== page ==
________________ CM . . . . Volume XVIII Number 27 . . . . March 16, 2012


Red Pines on the Ridge. 2nd. ed.

Leon E. Pavlick & Ann M. Pavlick. Illustrated by Lissa Calvert.
Victoria, BC: Friesen Press, 2011.
33 pp., pbk., $18.99.
ISBN 978-1-77067-598-8.

Subject Heading:
Norway Pine-Juvenile literature.

Grades 3 and up / Ages 8 and up.

Review by Dave Jenkinson.

**** /4



Today I am part of a small grove; once I was part of an endless forest. My close kin, jack pine, outnumbered by far all other tree species on my ridge. Trembling aspens stood beside me; when the air refused to be still their leaves harmonized with mine; when visitors came, our leaves competed for attention: Each year as these naked trees of winter again flushed with green leaves, Seneca snakeroot splashed the ridge with white blooms. Under the summer sun, wild bergamot flowered, and pin cherries, chokecherries and blueberries offered their fruit to all they could entice. Bearberry and wintergreen hugged the ground and displayed their fruit much longer. As autumn approached, red squirrels and blue jays noisily raided the hazelnut thickets. Then the aspen turned to gold.

In a evocatively written text that closely resembles prose poetry, the principal author, Leon Pavlick, relates the story of a 300-year-old red pine that stands with some of its fellow, younger pines on a low moraine-formed ridge in south eastern Manitoba. Having grown up near this actual ridge, Pavlick, who was the Curator of Botany at the Royal British Columbia Museum for some two decades, speaks authoritatively and in the voice of the tree as this singular red pine shares both events in its long history as well as aspects of its annual cycle of life. Despite the book’s brevity, readers of Red Pines on the Ridge will come away with a surprising amount of information about the area’s flora and fauna, but information that has been related by Pavlick in a most engaging and non-didactic fashion. Because of the tree’s age, it has been a spectator as the land’s indigenous people were replaced by the arriving Europeans, and it has watched silently as the adjacent low lands were deforested and plowed up for the planting of crops. Despite its longevity, the red pine recognizes that, like all living things, it is not immortal:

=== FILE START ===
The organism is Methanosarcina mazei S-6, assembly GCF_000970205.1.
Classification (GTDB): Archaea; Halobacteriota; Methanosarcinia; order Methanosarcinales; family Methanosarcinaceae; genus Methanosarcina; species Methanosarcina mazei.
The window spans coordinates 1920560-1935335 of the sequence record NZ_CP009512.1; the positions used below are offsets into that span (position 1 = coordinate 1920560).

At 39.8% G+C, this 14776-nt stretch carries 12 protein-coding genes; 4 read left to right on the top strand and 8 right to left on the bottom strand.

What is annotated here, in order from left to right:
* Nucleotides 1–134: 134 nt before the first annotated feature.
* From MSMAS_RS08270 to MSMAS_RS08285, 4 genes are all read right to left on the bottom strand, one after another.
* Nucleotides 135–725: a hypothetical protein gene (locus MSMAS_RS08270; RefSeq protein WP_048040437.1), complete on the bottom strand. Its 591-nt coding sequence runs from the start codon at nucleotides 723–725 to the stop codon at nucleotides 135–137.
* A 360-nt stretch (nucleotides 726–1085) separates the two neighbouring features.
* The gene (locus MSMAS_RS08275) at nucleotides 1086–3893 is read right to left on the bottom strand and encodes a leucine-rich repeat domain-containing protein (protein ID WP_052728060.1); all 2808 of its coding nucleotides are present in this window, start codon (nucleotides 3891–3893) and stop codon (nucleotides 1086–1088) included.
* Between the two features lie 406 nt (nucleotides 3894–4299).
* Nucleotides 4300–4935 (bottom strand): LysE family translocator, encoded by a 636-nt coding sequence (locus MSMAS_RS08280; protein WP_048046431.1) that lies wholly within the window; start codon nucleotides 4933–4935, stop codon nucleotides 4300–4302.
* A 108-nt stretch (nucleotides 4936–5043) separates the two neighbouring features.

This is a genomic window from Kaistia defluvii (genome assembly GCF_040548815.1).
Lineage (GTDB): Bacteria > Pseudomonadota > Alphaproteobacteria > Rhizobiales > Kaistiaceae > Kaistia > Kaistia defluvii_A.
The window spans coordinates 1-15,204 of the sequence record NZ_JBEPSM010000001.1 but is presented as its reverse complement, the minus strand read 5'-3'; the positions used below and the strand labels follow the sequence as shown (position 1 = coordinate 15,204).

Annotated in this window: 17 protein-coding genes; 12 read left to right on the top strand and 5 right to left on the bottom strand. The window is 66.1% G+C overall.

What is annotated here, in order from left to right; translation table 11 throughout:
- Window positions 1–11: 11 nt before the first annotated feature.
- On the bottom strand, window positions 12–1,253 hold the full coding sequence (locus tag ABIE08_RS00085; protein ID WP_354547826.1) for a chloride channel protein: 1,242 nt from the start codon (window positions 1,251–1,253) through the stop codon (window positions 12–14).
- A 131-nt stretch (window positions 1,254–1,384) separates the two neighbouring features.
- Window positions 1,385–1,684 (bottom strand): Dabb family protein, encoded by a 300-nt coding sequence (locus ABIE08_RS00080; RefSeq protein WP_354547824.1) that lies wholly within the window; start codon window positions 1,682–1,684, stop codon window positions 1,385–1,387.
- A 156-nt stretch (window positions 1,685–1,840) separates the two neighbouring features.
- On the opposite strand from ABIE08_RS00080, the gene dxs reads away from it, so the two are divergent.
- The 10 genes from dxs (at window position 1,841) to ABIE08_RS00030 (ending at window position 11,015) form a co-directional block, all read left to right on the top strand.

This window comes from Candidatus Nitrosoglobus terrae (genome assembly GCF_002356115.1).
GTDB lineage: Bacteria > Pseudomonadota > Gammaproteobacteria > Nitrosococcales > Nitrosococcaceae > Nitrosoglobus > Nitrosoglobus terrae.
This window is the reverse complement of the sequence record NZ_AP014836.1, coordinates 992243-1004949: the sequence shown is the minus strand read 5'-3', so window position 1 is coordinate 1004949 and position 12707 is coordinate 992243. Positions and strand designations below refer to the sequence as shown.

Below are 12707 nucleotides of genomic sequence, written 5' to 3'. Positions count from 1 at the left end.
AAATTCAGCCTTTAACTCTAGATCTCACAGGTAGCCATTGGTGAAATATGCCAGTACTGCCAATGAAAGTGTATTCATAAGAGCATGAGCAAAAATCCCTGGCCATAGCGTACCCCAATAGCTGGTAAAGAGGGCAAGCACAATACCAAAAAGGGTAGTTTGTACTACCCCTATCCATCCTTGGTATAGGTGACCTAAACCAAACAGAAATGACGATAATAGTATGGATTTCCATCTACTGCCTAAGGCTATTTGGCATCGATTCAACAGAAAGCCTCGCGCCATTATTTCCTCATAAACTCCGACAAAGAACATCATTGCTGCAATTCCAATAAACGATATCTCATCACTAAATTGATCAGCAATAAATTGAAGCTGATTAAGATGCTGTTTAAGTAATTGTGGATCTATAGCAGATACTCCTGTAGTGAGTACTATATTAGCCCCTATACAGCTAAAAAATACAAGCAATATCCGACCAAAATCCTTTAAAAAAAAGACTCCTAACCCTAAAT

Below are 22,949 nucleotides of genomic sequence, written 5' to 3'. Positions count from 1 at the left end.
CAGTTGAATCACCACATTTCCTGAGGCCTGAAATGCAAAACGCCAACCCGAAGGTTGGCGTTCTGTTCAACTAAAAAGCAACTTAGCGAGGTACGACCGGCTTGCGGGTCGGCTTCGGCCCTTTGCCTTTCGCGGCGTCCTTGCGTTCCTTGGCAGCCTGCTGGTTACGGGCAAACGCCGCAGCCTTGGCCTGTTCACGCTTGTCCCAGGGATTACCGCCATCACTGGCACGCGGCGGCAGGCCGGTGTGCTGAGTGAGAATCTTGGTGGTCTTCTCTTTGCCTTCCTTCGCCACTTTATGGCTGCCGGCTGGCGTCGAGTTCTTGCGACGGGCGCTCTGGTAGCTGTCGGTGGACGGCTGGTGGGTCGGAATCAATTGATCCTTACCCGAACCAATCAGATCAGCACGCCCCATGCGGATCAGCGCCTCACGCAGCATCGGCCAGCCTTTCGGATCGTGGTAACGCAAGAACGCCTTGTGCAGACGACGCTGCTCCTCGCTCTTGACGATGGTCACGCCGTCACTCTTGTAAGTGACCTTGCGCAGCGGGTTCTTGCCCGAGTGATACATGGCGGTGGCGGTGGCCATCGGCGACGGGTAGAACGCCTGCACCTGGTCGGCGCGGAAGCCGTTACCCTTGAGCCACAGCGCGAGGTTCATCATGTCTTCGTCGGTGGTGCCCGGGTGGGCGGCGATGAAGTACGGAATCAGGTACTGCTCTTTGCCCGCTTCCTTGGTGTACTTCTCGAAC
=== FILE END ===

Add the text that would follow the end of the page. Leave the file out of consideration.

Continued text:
internal art

For many years I have struggled and swayed in the forest, and have given life to many new red pines. As the years wound by some of my sibling trees - and children - lost the struggle for space and sunshine; death followed. I escaped being too weakened by insects, fungi or fire. Some of my neighbors were not so fortunate, and have succumbed. I have competed well and have grown taller than all the others – now I fear lightning bolts! I am preparing to leave my space. Old age – senescence – has finally weakened me.

One day soon I shall give myself to a wind – a strong welcome wind – and descend to the forest floor.

     A black and white drawing or full-colour painting by Victoria, BC, nature artist Lissa Calvert can be found on every page of Red Pines on the Ridge. Calvert’s attention to detail mirrors that found in Pavlick’s text.

     Originally published in 1985, Red Pines on the Ridge reappearance almost three decades later is most welcome. As Canada’s population becomes increasingly located in urban, often almost treeless areas, books like Red Pines on the Ridge are essential in reminding us that most of Canada actually consists of large, open tracts of “nature” and that we urban dwellers are essentially ignorant about the plants and animals that live there.

Highly Recommended.

Dave Jenkinson, CM’s editor, lives in Winnipeg, MB, and would very much like to visit the book’s ridge.

To comment on this title or this review, send mail to cm@umanitoba.ca.

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